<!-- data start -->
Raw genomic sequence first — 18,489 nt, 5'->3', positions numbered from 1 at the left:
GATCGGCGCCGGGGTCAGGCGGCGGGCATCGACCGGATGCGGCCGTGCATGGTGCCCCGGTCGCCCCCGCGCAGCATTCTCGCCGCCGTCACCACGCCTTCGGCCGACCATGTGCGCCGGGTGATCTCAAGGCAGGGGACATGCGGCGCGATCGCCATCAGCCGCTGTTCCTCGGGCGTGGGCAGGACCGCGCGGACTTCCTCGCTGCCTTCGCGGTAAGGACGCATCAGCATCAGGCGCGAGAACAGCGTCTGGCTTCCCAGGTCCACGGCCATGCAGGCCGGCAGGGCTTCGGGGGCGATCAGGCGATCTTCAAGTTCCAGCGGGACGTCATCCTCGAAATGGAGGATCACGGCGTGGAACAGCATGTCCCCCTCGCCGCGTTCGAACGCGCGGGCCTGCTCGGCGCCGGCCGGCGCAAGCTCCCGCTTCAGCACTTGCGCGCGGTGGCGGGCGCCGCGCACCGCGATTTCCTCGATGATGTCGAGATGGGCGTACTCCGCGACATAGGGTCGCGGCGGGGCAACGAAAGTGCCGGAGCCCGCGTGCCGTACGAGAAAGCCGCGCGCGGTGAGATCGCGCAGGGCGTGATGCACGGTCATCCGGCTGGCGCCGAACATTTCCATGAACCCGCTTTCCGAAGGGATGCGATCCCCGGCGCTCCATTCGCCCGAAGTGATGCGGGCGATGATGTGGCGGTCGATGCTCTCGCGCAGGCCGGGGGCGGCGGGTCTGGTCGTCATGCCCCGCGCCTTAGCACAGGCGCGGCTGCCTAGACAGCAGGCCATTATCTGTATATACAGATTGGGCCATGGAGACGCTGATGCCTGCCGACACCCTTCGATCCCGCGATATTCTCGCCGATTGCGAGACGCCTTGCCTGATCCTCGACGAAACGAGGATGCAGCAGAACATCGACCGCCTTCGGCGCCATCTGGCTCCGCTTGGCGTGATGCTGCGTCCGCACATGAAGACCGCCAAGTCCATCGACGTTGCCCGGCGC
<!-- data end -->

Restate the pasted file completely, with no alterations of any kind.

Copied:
Raw genomic sequence first — 18,489 nt, 5'->3', positions numbered from 1 at the left:
GATCGGCGCCGGGGTCAGGCGGCGGGCATCGACCGGATGCGGCCGTGCATGGTGCCCCGGTCGCCCCCGCGCAGCATTCTCGCCGCCGTCACCACGCCTTCGGCCGACCATGTGCGCCGGGTGATCTCAAGGCAGGGGACATGCGGCGCGATCGCCATCAGCCGCTGTTCCTCGGGCGTGGGCAGGACCGCGCGGACTTCCTCGCTGCCTTCGCGGTAAGGACGCATCAGCATCAGGCGCGAGAACAGCGTCTGGCTTCCCAGGTCCACGGCCATGCAGGCCGGCAGGGCTTCGGGGGCGATCAGGCGATCTTCAAGTTCCAGCGGGACGTCATCCTCGAAATGGAGGATCACGGCGTGGAACAGCATGTCCCCCTCGCCGCGTTCGAACGCGCGGGCCTGCTCGGCGCCGGCCGGCGCAAGCTCCCGCTTCAGCACTTGCGCGCGGTGGCGGGCGCCGCGCACCGCGATTTCCTCGATGATGTCGAGATGGGCGTACTCCGCGACATAGGGTCGCGGCGGGGCAACGAAAGTGCCGGAGCCCGCGTGCCGTACGAGAAAGCCGCGCGCGGTGAGATCGCGCAGGGCGTGATGCACGGTCATCCGGCTGGCGCCGAACATTTCCATGAACCCGCTTTCCGAAGGGATGCGATCCCCGGCGCTCCATTCGCCCGAAGTGATGCGGGCGATGATGTGGCGGTCGATGCTCTCGCGCAGGCCGGGGGCGGCGGGTCTGGTCGTCATGCCCCGCGCCTTAGCACAGGCGCGGCTGCCTAGACAGCAGGCCATTATCTGTATATACAGATTGGGCCATGGAGACGCTGATGCCTGCCGACACCCTTCGATCCCGCGATATTCTCGCCGATTGCGAGACGCCTTGCCTGATCCTCGACGAAACGAGGATGCAGCAGAACATCGACCGCCTTCGGCGCCATCTGGCTCCGCTTGGCGTGATGCTGCGTCCGCACATGAAGACCGCCAAGTCCATCGACGTTGCCCGGCGC